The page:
"Starting off from his original all, the factory (sic!), seen as a unit, as an act that creates a particular product, the worker proceeds to the comp­rehension of ever vaster units, right to the level of the nation itself..."[1]

From this sublime peak, the nation, Gramsci elevated his single worker to the level of the world and then Communism:

"At this point he is aware of his class; he becomes a communist, because productivity does not require private property; he becomes a revolutionary because he sees the capitalist, the private property owner, as a dead hand, an encumbrance on the productive proc­ess, which must be done away with."[2]

From this ‘heightened consciousness' (which some may call a technocratic delirium) Gramsci makes his worker achieve the pinnacle of enlightenment: "the aware­ness of the State, that ‘gigantic appar­atus of product' that will develop the ‘communist economy' in a ‘harmonized and hierarchical' fashion."[3]

In Gramsci's schema, the workers achieve class consciousness not through the class struggle, as Marx described, but through a gradual pedagogic process of ‘economic mastery'. Gramsci viewed the workers as single ants, which achieved redemption from their base existence only through awareness of how they fitted in a grand economic plan, a statist anthill. Apart from the entomological aspect, this is an idealist view of the class struggle, and one that helped lead Gramsci to opportunism. The proletarian revolution is not determined by the previous edu­cational level of the workers, their culture or their technical skills. On the contrary, the proletarian revolution takes place precisely to obtain and generalize through humanity those cultural and technical advances already existing in society. The revolution is caused by the inner crisis of the capitalist system. This is correctly affirmed by you:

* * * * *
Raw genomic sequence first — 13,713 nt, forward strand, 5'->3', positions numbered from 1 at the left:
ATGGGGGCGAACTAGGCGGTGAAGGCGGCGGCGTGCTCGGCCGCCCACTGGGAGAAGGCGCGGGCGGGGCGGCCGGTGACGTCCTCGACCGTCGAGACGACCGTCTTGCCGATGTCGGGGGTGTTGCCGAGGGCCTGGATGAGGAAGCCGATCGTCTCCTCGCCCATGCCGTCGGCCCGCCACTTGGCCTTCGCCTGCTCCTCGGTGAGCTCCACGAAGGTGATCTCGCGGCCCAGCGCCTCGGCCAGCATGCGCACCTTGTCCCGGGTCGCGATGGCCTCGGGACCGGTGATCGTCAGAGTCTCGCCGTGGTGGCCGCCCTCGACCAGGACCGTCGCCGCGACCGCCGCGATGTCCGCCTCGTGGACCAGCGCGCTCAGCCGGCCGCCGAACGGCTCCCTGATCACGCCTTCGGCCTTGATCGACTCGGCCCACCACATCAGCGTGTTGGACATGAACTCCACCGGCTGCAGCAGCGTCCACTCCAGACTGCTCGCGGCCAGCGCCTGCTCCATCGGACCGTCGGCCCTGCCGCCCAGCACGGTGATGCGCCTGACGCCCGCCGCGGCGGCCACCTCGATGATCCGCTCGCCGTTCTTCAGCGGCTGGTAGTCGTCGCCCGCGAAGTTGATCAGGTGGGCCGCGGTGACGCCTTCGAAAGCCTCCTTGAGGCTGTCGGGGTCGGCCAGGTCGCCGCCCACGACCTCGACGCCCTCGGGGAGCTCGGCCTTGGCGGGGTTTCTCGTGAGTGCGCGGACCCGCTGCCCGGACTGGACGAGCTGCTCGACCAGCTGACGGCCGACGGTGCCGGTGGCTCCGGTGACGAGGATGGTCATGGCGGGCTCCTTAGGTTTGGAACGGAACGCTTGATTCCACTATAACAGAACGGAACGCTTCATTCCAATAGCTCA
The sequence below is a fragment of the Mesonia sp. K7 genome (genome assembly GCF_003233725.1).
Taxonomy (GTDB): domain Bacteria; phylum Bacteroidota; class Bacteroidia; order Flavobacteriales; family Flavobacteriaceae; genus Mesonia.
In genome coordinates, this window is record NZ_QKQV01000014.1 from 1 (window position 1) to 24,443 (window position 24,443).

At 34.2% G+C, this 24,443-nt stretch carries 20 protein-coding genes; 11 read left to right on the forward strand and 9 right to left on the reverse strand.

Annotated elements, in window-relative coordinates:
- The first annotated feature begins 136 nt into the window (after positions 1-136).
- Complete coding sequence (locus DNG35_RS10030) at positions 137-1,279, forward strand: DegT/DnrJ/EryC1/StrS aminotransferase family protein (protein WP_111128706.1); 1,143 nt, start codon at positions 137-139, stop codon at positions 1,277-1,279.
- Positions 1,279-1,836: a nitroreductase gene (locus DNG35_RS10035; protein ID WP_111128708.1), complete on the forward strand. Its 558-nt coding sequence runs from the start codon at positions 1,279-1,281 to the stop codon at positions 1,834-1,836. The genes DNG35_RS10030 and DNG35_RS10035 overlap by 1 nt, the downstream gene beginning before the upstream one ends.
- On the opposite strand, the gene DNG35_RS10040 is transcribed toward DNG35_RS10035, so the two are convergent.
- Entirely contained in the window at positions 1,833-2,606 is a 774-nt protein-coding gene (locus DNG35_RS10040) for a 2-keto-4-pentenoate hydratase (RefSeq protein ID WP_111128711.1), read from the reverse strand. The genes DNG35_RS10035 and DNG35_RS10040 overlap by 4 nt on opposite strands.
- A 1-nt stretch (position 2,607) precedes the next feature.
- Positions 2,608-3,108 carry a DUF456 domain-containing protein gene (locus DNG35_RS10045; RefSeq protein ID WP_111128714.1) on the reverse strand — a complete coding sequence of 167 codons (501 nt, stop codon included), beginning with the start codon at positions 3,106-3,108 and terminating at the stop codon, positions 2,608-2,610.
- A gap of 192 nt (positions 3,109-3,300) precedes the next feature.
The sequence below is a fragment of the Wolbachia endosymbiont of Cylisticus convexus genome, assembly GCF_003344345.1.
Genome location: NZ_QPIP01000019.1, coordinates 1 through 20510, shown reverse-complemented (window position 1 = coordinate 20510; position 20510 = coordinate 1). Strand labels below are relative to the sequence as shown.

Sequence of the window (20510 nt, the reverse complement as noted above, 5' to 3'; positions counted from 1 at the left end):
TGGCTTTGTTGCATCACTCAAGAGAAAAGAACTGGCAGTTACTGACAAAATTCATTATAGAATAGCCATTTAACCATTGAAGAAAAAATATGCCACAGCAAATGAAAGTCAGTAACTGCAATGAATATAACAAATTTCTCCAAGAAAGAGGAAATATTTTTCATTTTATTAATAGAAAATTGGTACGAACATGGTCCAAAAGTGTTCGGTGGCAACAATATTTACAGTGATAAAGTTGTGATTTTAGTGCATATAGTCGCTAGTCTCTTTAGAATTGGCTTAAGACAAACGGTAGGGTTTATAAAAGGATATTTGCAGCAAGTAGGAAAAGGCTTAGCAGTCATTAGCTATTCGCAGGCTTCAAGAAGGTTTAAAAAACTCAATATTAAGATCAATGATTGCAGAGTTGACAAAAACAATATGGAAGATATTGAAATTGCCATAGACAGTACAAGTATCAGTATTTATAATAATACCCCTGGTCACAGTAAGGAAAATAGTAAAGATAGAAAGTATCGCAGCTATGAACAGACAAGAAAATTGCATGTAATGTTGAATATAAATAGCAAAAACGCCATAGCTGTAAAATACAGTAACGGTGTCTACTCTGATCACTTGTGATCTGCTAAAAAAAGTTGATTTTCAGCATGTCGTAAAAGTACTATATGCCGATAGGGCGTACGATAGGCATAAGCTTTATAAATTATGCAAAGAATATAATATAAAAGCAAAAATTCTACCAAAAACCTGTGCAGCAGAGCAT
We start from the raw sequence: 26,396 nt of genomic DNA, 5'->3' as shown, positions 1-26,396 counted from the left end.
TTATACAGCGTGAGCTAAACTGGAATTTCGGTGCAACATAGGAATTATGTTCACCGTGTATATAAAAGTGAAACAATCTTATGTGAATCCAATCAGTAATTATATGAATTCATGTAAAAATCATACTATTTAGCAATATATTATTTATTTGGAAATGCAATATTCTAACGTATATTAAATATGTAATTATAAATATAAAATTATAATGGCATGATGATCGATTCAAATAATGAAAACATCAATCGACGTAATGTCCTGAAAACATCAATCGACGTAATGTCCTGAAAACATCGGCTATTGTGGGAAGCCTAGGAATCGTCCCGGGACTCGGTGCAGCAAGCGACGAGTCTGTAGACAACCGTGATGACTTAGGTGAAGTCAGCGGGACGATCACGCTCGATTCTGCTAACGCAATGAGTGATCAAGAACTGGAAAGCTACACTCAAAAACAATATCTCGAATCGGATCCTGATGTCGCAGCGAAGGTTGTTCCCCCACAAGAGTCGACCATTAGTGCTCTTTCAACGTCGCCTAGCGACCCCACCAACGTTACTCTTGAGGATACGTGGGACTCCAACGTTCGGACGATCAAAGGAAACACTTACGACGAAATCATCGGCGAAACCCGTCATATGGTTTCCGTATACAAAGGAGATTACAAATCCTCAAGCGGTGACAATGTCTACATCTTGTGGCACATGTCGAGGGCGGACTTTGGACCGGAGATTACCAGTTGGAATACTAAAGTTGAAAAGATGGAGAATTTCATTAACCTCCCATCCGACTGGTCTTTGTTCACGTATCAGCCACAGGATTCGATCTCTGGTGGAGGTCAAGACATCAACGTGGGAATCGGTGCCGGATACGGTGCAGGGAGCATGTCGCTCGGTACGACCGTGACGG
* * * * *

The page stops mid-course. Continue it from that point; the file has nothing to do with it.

"The anti-capitalist actions rise in a spontaneous way. They are forced upon workers by capitalism. The action is not called forth by a conscious intention; it rises spontaneously and irresistibly." (thesis no.3)

This is why it is wrong to imagine that the proletarian revolution will develop gradually, from the cellular unit of the single factory to society as a whole, through the educational process envisaged by Gramsci. Historically, the great revol­utionary upsurges of the working class have not developed in this schematic manner. True, single incidents have trigg­ered mass actions, and will continue to do so. But this has nothing in common with the gradualist idea that class consciousness grows as the aggregate of all these little incidents, or as a result of ‘experiments' of ‘workers' control'. In any case, single incidents which may trigger a mass response aren't limited to single factories or even less to the shop floor. They could take place at a demonstration, a picket line, a bread queue, an unemployment centre, etc. Regarding workers' control, Paul Mattick is quite correct when he says that:

"Workers' control of production pre­supposes a social revolution. It cannot gradually be achieved through working class actions within the capitalist system."[4]

Gramsci's ideas had a fundamentally reformist substance, and allowed for the idea that workers can permanently learn to control capitalist production from within capitalism. This idea is doubly incorrect as the workers' revolution is not about controlling capitalist production, and neither is it about ‘self-manage­ment' nor ‘mastering production' within capitalism. All these are capitalist myths even if they are presented in their hoary, ‘violent' anarcho-syndicalist way.